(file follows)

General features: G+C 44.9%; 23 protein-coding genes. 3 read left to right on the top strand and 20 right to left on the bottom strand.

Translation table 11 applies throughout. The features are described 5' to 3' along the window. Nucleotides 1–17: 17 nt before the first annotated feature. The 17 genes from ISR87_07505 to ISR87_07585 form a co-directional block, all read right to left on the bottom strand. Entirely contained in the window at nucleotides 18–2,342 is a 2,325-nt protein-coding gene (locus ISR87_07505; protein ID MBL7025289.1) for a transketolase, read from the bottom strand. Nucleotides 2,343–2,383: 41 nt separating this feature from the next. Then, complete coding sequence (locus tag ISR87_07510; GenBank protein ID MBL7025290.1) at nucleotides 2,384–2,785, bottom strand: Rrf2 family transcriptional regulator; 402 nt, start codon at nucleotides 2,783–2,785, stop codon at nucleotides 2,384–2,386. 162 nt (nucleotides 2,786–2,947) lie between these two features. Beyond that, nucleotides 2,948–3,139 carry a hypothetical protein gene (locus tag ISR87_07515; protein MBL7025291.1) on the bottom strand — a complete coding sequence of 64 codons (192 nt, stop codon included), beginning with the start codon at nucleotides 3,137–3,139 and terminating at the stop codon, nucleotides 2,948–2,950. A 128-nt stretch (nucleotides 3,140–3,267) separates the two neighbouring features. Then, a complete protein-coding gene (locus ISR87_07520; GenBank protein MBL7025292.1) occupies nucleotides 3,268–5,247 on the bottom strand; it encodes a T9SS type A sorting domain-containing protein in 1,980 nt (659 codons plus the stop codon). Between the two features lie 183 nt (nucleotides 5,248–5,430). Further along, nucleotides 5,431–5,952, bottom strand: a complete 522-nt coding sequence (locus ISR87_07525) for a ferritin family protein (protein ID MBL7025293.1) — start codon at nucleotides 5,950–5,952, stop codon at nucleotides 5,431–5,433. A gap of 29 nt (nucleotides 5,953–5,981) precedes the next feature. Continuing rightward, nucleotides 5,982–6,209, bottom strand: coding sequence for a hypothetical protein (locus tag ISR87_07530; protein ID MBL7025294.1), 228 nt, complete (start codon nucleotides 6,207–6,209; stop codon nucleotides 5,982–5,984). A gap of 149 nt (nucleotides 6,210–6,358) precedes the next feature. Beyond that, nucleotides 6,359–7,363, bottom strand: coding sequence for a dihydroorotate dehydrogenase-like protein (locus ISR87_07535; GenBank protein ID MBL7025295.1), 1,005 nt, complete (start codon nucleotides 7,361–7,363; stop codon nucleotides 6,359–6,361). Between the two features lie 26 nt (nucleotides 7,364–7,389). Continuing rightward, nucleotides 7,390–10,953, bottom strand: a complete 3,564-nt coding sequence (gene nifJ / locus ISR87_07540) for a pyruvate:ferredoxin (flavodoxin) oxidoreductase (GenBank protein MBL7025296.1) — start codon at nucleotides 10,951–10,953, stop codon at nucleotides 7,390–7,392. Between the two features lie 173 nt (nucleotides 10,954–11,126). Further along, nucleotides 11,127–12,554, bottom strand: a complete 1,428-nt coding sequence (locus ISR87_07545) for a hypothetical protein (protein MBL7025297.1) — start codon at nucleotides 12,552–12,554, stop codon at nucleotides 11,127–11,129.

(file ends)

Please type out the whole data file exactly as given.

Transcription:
General features: G+C 44.9%; 23 protein-coding genes. 3 read left to right on the top strand and 20 right to left on the bottom strand.

Translation table 11 applies throughout. The features are described 5' to 3' along the window. Nucleotides 1–17: 17 nt before the first annotated feature. The 17 genes from ISR87_07505 to ISR87_07585 form a co-directional block, all read right to left on the bottom strand. Entirely contained in the window at nucleotides 18–2,342 is a 2,325-nt protein-coding gene (locus ISR87_07505; protein ID MBL7025289.1) for a transketolase, read from the bottom strand. Nucleotides 2,343–2,383: 41 nt separating this feature from the next. Then, complete coding sequence (locus tag ISR87_07510; GenBank protein ID MBL7025290.1) at nucleotides 2,384–2,785, bottom strand: Rrf2 family transcriptional regulator; 402 nt, start codon at nucleotides 2,783–2,785, stop codon at nucleotides 2,384–2,386. 162 nt (nucleotides 2,786–2,947) lie between these two features. Beyond that, nucleotides 2,948–3,139 carry a hypothetical protein gene (locus tag ISR87_07515; protein MBL7025291.1) on the bottom strand — a complete coding sequence of 64 codons (192 nt, stop codon included), beginning with the start codon at nucleotides 3,137–3,139 and terminating at the stop codon, nucleotides 2,948–2,950. A 128-nt stretch (nucleotides 3,140–3,267) separates the two neighbouring features. Then, a complete protein-coding gene (locus ISR87_07520; GenBank protein MBL7025292.1) occupies nucleotides 3,268–5,247 on the bottom strand; it encodes a T9SS type A sorting domain-containing protein in 1,980 nt (659 codons plus the stop codon). Between the two features lie 183 nt (nucleotides 5,248–5,430). Further along, nucleotides 5,431–5,952, bottom strand: a complete 522-nt coding sequence (locus ISR87_07525) for a ferritin family protein (protein ID MBL7025293.1) — start codon at nucleotides 5,950–5,952, stop codon at nucleotides 5,431–5,433. A gap of 29 nt (nucleotides 5,953–5,981) precedes the next feature. Continuing rightward, nucleotides 5,982–6,209, bottom strand: coding sequence for a hypothetical protein (locus tag ISR87_07530; protein ID MBL7025294.1), 228 nt, complete (start codon nucleotides 6,207–6,209; stop codon nucleotides 5,982–5,984). A gap of 149 nt (nucleotides 6,210–6,358) precedes the next feature. Beyond that, nucleotides 6,359–7,363, bottom strand: coding sequence for a dihydroorotate dehydrogenase-like protein (locus ISR87_07535; GenBank protein ID MBL7025295.1), 1,005 nt, complete (start codon nucleotides 7,361–7,363; stop codon nucleotides 6,359–6,361). Between the two features lie 26 nt (nucleotides 7,364–7,389). Continuing rightward, nucleotides 7,390–10,953, bottom strand: a complete 3,564-nt coding sequence (gene nifJ / locus ISR87_07540) for a pyruvate:ferredoxin (flavodoxin) oxidoreductase (GenBank protein MBL7025296.1) — start codon at nucleotides 10,951–10,953, stop codon at nucleotides 7,390–7,392. Between the two features lie 173 nt (nucleotides 10,954–11,126). Further along, nucleotides 11,127–12,554, bottom strand: a complete 1,428-nt coding sequence (locus ISR87_07545) for a hypothetical protein (protein MBL7025297.1) — start codon at nucleotides 12,552–12,554, stop codon at nucleotides 11,127–11,129.